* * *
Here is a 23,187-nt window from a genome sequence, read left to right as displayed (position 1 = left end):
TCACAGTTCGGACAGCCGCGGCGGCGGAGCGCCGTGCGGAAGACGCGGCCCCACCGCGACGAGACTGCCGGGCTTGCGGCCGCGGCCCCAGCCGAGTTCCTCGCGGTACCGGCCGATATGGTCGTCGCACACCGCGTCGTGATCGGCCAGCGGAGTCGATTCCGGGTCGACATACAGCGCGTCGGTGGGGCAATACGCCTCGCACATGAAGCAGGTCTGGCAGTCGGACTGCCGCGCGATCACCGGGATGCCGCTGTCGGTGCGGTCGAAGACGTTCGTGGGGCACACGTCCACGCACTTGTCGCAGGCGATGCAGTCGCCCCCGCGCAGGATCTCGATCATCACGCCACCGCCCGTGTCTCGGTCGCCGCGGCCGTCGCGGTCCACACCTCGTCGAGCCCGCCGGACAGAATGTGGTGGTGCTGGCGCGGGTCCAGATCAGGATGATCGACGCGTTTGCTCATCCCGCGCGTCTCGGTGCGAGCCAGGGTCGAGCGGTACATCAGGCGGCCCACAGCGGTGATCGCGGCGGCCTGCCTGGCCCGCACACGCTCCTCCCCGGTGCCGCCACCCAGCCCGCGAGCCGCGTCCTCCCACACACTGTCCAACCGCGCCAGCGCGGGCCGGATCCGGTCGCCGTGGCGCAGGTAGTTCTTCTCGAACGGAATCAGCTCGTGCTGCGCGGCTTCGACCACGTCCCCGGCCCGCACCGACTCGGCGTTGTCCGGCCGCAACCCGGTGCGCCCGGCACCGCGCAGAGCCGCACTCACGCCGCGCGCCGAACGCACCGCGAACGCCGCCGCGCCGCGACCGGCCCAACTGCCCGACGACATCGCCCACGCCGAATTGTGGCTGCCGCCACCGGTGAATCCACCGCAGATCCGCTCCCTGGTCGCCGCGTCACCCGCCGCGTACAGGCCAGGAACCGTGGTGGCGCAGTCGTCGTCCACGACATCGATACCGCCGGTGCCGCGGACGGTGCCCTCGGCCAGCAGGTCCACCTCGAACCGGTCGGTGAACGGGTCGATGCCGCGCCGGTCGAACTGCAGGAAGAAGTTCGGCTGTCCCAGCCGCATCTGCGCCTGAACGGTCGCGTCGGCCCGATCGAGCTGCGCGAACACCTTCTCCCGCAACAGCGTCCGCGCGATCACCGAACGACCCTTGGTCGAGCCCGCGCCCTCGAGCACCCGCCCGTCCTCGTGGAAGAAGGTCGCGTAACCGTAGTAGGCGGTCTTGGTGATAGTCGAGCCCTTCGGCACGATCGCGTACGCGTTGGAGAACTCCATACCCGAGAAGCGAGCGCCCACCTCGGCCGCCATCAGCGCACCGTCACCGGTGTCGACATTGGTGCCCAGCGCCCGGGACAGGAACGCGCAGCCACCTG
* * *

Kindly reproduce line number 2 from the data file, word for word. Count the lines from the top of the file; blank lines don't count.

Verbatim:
TCACAGTTCGGACAGCCGCGGCGGCGGAGCGCCGTGCGGAAGACGCGGCCCCACCGCGACGAGACTGCCGGGCTTGCGGCCGCGGCCCCAGCCGAGTTCCTCGCGGTACCGGCCGATATGGTCGTCGCACACCGCGTCGTGATCGGCCAGCGGAGTCGATTCCGGGTCGACATACAGCGCGTCGGTGGGGCAATACGCCTCGCACATGAAGCAGGTCTGGCAGTCGGACTGCCGCGCGATCACCGGGATGCCGCTGTCGGTGCGGTCGAAGACGTTCGTGGGGCACACGTCCACGCACTTGTCGCAGGCGATGCAGTCGCCCCCGCGCAGGATCTCGATCATCACGCCACCGCCCGTGTCTCGGTCGCCGCGGCCGTCGCGGTCCACACCTCGTCGAGCCCGCCGGACAGAATGTGGTGGTGCTGGCGCGGGTCCAGATCAGGATGATCGACGCGTTTGCTCATCCCGCGCGTCTCGGTGCGAGCCAGGGTCGAGCGGTACATCAGGCGGCCCACAGCGGTGATCGCGGCGGCCTGCCTGGCCCGCACACGCTCCTCCCCGGTGCCGCCACCCAGCCCGCGAGCCGCGTCCTCCCACACACTGTCCAACCGCGCCAGCGCGGGCCGGATCCGGTCGCCGTGGCGCAGGTAGTTCTTCTCGAACGGAATCAGCTCGTGCTGCGCGGCTTCGACCACGTCCCCGGCCCGCACCGACTCGGCGTTGTCCGGCCGCAACCCGGTGCGCCCGGCACCGCGCAGAGCCGCACTCACGCCGCGCGCCGAACGCACCGCGAACGCCGCCGCGCCGCGACCGGCCCAACTGCCCGACGACATCGCCCACGCCGAATTGTGGCTGCCGCCACCGGTGAATCCACCGCAGATCCGCTCCCTGGTCGCCGCGTCACCCGCCGCGTACAGGCCAGGAACCGTGGTGGCGCAGTCGTCGTCCACGACATCGATACCGCCGGTGCCGCGGACGGTGCCCTCGGCCAGCAGGTCCACCTCGAACCGGTCGGTGAACGGGTCGATGCCGCGCCGGTCGAACTGCAGGAAGAAGTTCGGCTGTCCCAGCCGCATCTGCGCCTGAACGGTCGCGTCGGCCCGATCGAGCTGCGCGAACACCTTCTCCCGCAACAGCGTCCGCGCGATCACCGAACGACCCTTGGTCGAGCCCGCGCCCTCGAGCACCCGCCCGTCCTCGTGGAAGAAGGTCGCGTAACCGTAGTAGGCGGTCTTGGTGATAGTCGAGCCCTTCGGCACGATCGCGTACGCGTTGGAGAACTCCATACCCGAGAAGCGAGCGCCCACCTCGGCCGCCATCAGCGCACCGTCACCGGTGTCGACATTGGTGCCCAGCGCCCGGGACAGGAACGCGCAGCCACCTG